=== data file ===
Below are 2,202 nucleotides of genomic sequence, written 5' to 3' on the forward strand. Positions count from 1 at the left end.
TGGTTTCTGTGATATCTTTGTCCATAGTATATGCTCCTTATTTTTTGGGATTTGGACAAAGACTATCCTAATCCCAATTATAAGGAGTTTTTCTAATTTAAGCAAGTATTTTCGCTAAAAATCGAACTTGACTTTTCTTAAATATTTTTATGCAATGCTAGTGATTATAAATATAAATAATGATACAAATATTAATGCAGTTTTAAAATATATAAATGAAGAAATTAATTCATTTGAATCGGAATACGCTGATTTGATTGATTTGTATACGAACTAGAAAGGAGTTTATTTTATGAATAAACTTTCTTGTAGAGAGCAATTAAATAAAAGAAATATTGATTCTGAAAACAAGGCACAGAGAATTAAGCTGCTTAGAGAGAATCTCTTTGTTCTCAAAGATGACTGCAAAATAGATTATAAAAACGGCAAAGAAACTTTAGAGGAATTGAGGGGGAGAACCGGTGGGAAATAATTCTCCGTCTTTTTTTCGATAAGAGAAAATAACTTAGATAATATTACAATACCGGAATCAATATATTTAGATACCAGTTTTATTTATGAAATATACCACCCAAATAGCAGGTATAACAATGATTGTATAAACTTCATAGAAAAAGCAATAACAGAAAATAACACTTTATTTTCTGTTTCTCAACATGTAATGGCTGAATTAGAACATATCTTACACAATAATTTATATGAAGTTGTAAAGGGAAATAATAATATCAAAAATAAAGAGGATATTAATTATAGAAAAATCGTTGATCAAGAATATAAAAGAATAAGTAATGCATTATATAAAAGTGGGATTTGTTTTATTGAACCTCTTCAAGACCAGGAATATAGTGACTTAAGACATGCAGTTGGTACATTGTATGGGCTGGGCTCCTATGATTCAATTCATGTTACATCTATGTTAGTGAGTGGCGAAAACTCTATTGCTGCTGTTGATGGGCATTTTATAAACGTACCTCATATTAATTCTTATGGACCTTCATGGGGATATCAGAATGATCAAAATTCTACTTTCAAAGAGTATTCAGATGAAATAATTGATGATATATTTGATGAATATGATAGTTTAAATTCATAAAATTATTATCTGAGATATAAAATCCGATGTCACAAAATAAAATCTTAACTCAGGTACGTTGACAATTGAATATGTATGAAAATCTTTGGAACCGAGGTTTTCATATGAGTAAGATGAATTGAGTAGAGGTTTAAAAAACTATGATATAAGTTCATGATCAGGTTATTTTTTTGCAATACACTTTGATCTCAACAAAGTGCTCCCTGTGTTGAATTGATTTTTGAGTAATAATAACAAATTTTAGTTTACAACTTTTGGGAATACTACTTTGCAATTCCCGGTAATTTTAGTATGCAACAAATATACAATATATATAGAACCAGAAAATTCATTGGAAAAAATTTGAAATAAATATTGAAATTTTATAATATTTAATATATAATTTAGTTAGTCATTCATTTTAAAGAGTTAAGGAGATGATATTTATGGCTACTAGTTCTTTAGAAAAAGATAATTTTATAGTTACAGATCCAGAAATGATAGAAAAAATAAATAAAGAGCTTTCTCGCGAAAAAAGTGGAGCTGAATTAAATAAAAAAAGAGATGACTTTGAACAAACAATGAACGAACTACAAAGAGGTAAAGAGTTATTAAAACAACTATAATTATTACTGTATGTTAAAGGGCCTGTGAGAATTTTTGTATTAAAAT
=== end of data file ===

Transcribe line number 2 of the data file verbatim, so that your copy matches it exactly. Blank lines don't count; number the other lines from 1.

TGGTTTCTGTGATATCTTTGTCCATAGTATATGCTCCTTATTTTTTGGGATTTGGACAAAGACTATCCTAATCCCAATTATAAGGAGTTTTTCTAATTTAAGCAAGTATTTTCGCTAAAAATCGAACTTGACTTTTCTTAAATATTTTTATGCAATGCTAGTGATTATAAATATAAATAATGATACAAATATTAATGCAGTTTTAAAATATATAAATGAAGAAATTAATTCATTTGAATCGGAATACGCTGATTTGATTGATTTGTATACGAACTAGAAAGGAGTTTATTTTATGAATAAACTTTCTTGTAGAGAGCAATTAAATAAAAGAAATATTGATTCTGAAAACAAGGCACAGAGAATTAAGCTGCTTAGAGAGAATCTCTTTGTTCTCAAAGATGACTGCAAAATAGATTATAAAAACGGCAAAGAAACTTTAGAGGAATTGAGGGGGAGAACCGGTGGGAAATAATTCTCCGTCTTTTTTTCGATAAGAGAAAATAACTTAGATAATATTACAATACCGGAATCAATATATTTAGATACCAGTTTTATTTATGAAATATACCACCCAAATAGCAGGTATAACAATGATTGTATAAACTTCATAGAAAAAGCAATAACAGAAAATAACACTTTATTTTCTGTTTCTCAACATGTAATGGCTGAATTAGAACATATCTTACACAATAATTTATATGAAGTTGTAAAGGGAAATAATAATATCAAAAATAAAGAGGATATTAATTATAGAAAAATCGTTGATCAAGAATATAAAAGAATAAGTAATGCATTATATAAAAGTGGGATTTGTTTTATTGAACCTCTTCAAGACCAGGAATATAGTGACTTAAGACATGCAGTTGGTACATTGTATGGGCTGGGCTCCTATGATTCAATTCATGTTACATCTATGTTAGTGAGTGGCGAAAACTCTATTGCTGCTGTTGATGGGCATTTTATAAACGTACCTCATATTAATTCTTATGGACCTTCATGGGGATATCAGAATGATCAAAATTCTACTTTCAAAGAGTATTCAGATGAAATAATTGATGATATATTTGATGAATATGATAGTTTAAATTCATAAAATTATTATCTGAGATATAAAATCCGATGTCACAAAATAAAATCTTAACTCAGGTACGTTGACAATTGAATATGTATGAAAATCTTTGGAACCGAGGTTTTCATATGAGTAAGATGAATTGAGTAGAGGTTTAAAAAACTATGATATAAGTTCATGATCAGGTTATTTTTTTGCAATACACTTTGATCTCAACAAAGTGCTCCCTGTGTTGAATTGATTTTTGAGTAATAATAACAAATTTTAGTTTACAACTTTTGGGAATACTACTTTGCAATTCCCGGTAATTTTAGTATGCAACAAATATACAATATATATAGAACCAGAAAATTCATTGGAAAAAATTTGAAATAAATATTGAAATTTTATAATATTTAATATATAATTTAGTTAGTCATTCATTTTAAAGAGTTAAGGAGATGATATTTATGGCTACTAGTTCTTTAGAAAAAGATAATTTTATAGTTACAGATCCAGAAATGATAGAAAAAATAAATAAAGAGCTTTCTCGCGAAAAAAGTGGAGCTGAATTAAATAAAAAAAGAGATGACTTTGAACAAACAATGAACGAACTACAAAGAGGTAAAGAGTTATTAAAACAACTATAATTATTACTGTATGTTAAAGGGCCTGTGAGAATTTTTGTATTAAAAT